I applied the FT to a piecewise function defined as:

$$f(t) = \begin{cases} \sin(t), & \text{-π≤t≤π} \\ 0, & \text{otherwise} \end{cases} $$

and got $F[f(t)]= \frac{2i\sin(\pi\omega)}{\omega^2-1} $

I thought it'd be a interesting to attempt to applying the inverse FT to try to get back to the piecewise function. However I am an engineer and have limited knowledge of complex variables.

When applying the definition of the inverse Fourier transform I get:

$$f(t)= \frac{1}{2\pi} \int_{-\infty}^{\infty} \frac{2i\sin(\pi\omega)}{\omega^2-1} e^{i\omega t} dt. $$

Is anyone able to help me do this? or give me a hint of where to start? I have no idea how to choose the contour and which direction I should be closing it.


1 Answer 1


I assume there is a typo and you meant $$f(t) = \frac{1}{2\pi} \int_{-\infty}^{\infty}\frac{2i \sin(\pi \omega)}{\omega^{2}-1} \, e^{i t \omega} \, d {\color{red}{\omega}}. \tag{1} $$

And I assume the definition of the Fourier transform you're using is $$\mathcal{F}[f(t)](\omega) = \int_{-\infty}^{\infty} f(t) e^{-i \omega t} \, dt. $$

We can express $(1)$ as the difference of two Cauchy principal value integrals.

Specifically, $$ \begin{align} f(t) &= \frac{1}{2\pi} \int_{-\infty}^{\infty}\frac{2i \sin(\pi \omega)}{\omega^{2}-1} \, e^{i t \omega} \, d {\color{red}{\omega}} \\ &= \frac{1}{2 \pi} \int_{-\infty}^{\infty} \frac{e^{i \pi \omega} - e^{- i \pi \omega}}{w^{2}-1} \, e^{i t \omega } \, d \omega \\ &= \frac{1}{2 \pi} \left( \operatorname{PV} \int_{-\infty}^{\infty} \frac{e^{i \omega(t+ \pi)}}{w^{2}-1} \, d \omega - \operatorname{PV} \int_{-\infty}^{\infty} \frac{e^{i \omega(t- \pi)}}{w^{2}-1} \, d \omega \right). \end{align}$$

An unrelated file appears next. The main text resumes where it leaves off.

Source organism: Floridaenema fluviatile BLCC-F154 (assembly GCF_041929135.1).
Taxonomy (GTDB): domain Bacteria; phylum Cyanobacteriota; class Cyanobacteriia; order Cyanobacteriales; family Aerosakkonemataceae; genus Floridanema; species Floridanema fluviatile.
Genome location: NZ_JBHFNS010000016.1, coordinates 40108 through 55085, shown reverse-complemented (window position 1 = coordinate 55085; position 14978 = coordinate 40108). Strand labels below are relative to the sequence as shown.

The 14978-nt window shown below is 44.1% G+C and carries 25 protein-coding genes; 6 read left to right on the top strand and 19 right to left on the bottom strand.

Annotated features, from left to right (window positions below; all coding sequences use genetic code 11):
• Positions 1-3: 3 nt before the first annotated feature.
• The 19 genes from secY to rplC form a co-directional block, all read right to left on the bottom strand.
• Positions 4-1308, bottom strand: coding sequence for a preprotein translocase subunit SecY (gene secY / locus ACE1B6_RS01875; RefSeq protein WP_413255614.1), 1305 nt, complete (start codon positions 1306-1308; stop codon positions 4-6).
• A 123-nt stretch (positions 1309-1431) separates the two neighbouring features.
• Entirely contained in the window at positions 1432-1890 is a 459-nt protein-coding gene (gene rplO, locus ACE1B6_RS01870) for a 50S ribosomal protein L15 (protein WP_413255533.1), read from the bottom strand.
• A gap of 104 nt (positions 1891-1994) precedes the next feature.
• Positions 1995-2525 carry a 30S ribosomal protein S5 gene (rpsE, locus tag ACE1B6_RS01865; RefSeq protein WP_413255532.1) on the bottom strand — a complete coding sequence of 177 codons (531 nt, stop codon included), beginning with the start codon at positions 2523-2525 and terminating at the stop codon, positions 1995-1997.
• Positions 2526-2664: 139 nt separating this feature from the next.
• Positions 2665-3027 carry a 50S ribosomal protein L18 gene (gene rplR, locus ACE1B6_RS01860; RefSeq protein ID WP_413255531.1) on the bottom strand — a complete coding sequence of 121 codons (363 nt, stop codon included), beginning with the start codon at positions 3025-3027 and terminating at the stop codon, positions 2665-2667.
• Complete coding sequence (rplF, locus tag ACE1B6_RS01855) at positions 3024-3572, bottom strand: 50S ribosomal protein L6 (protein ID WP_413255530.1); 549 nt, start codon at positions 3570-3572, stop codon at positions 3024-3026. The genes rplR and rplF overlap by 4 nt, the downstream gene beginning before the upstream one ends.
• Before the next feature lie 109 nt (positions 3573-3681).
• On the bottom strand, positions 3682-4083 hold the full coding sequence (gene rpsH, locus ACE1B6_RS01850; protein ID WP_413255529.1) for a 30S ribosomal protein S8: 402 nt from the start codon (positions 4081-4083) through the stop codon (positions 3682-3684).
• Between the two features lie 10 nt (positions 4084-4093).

If $a \ge 0$, the magnitude of the function $e^{iaz} $ is bounded in the upper half-plane.

And if $a \le 0$, the magnitude of $e^{iaz}$ is bounded in the lower half-plane.

So if ${\color{red}{t \ge - \pi}}$, we can evaluate the first integral by integrating the function $$h(z) = \frac{e^{i z(t+ \pi)}}{z^{2}-1}$$ around a closed semicircular contour in the upper half-plane that has small half-circle indentations around the simple poles at $z=-1$ and $z=1$.

Letting the radii of the indentations go to zero and the radius of the big arc go to infinity, we get $$ \operatorname{PV} \int_{-\infty}^{\infty} \frac{e^{i \omega(t+ \pi)}}{w^{2}-1} \, d \omega - i \pi \, \text{Res} [h(z), -1] - \, i \pi \, \text{Res} [h(z), 1] =0,$$

which implies that $$ \begin{align} \operatorname{PV} \int_{-\infty}^{\infty} \frac{e^{i \omega(t+ \pi)}}{w^{2}-1} \, d \omega &= i \pi \, \text{Res} [h(z), 1] + \, i \pi \, \text{Res} [h(z), -1] \\ &= i \pi \left( \frac{e^{i (t+ \pi)}}{2} - \frac{e^{-i (t+ \pi)}}{2} \right) \\ &= - \pi \sin (t+ \pi) \\ &=\pi \sin t. \end{align}$$

I used fact that if a function $f(z)$ has a simple pole at $z_{0}$, then $$\lim_{r \to 0} \int_{C_{r}} f(z) \, dz = i \alpha \, \text{Res}[f(z), z_{0}],$$ where $C_{r}$ is an arc of the circle $|z- z_{0}|=r$ of angle $\alpha$. (This is sometimes referred to as the fractional residue theorem.)

And if ${\color{red}{ t \le \pi}}$, we can evaluate the second integral by integrating the function $$ g(z) = \frac{e^{i z(t- \pi)}}{z^{2}-1}$$ around a similar contour in the lower half-plane.

This causes us to detour around the poles in the opposite direction (i.e., counterclockwise.)